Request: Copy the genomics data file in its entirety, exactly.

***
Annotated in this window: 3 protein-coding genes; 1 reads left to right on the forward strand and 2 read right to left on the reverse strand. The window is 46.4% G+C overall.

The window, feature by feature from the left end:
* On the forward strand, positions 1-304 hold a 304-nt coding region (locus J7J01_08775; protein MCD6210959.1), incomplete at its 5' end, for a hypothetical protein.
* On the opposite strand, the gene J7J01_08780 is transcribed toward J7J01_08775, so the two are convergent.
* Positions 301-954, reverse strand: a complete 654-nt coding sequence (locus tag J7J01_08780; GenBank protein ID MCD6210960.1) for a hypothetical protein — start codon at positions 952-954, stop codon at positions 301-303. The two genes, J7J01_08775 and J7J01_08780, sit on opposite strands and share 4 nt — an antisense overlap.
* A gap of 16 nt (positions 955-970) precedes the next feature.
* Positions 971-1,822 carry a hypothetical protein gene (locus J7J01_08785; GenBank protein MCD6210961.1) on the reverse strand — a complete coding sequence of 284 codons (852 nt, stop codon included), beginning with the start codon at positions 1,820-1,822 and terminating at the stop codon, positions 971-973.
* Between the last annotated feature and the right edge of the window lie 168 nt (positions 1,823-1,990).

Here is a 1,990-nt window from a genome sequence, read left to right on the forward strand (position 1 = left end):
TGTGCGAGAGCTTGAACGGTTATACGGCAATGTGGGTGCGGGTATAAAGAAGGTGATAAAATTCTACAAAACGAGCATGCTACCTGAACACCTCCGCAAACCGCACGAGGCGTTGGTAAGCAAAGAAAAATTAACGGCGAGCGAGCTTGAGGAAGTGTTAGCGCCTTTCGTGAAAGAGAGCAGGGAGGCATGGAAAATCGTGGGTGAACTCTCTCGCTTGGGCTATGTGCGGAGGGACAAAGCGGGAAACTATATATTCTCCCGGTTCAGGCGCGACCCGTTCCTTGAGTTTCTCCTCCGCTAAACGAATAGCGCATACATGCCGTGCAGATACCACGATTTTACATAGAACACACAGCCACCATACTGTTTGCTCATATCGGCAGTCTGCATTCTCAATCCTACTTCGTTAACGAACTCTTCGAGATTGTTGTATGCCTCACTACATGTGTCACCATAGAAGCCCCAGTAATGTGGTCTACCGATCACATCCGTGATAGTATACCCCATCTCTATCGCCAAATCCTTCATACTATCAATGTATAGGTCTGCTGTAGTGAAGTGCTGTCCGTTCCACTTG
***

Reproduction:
Annotated in this window: 3 protein-coding genes; 1 reads left to right on the forward strand and 2 read right to left on the reverse strand. The window is 46.4% G+C overall.

The window, feature by feature from the left end:
* On the forward strand, positions 1-304 hold a 304-nt coding region (locus J7J01_08775; protein MCD6210959.1), incomplete at its 5' end, for a hypothetical protein.
* On the opposite strand, the gene J7J01_08780 is transcribed toward J7J01_08775, so the two are convergent.
* Positions 301-954, reverse strand: a complete 654-nt coding sequence (locus tag J7J01_08780; GenBank protein ID MCD6210960.1) for a hypothetical protein — start codon at positions 952-954, stop codon at positions 301-303. The two genes, J7J01_08775 and J7J01_08780, sit on opposite strands and share 4 nt — an antisense overlap.
* A gap of 16 nt (positions 955-970) precedes the next feature.
* Positions 971-1,822 carry a hypothetical protein gene (locus J7J01_08785; GenBank protein MCD6210961.1) on the reverse strand — a complete coding sequence of 284 codons (852 nt, stop codon included), beginning with the start codon at positions 1,820-1,822 and terminating at the stop codon, positions 971-973.
* Between the last annotated feature and the right edge of the window lie 168 nt (positions 1,823-1,990).

Here is a 1,990-nt window from a genome sequence, read left to right on the forward strand (position 1 = left end):
TGTGCGAGAGCTTGAACGGTTATACGGCAATGTGGGTGCGGGTATAAAGAAGGTGATAAAATTCTACAAAACGAGCATGCTACCTGAACACCTCCGCAAACCGCACGAGGCGTTGGTAAGCAAAGAAAAATTAACGGCGAGCGAGCTTGAGGAAGTGTTAGCGCCTTTCGTGAAAGAGAGCAGGGAGGCATGGAAAATCGTGGGTGAACTCTCTCGCTTGGGCTATGTGCGGAGGGACAAAGCGGGAAACTATATATTCTCCCGGTTCAGGCGCGACCCGTTCCTTGAGTTTCTCCTCCGCTAAACGAATAGCGCATACATGCCGTGCAGATACCACGATTTTACATAGAACACACAGCCACCATACTGTTTGCTCATATCGGCAGTCTGCATTCTCAATCCTACTTCGTTAACGAACTCTTCGAGATTGTTGTATGCCTCACTACATGTGTCACCATAGAAGCCCCAGTAATGTGGTCTACCGATCACATCCGTGATAGTATACCCCATCTCTATCGCCAAATCCTTCATACTATCAATGTATAGGTCTGCTGTAGTGAAGTGCTGTCCGTTCCACTTG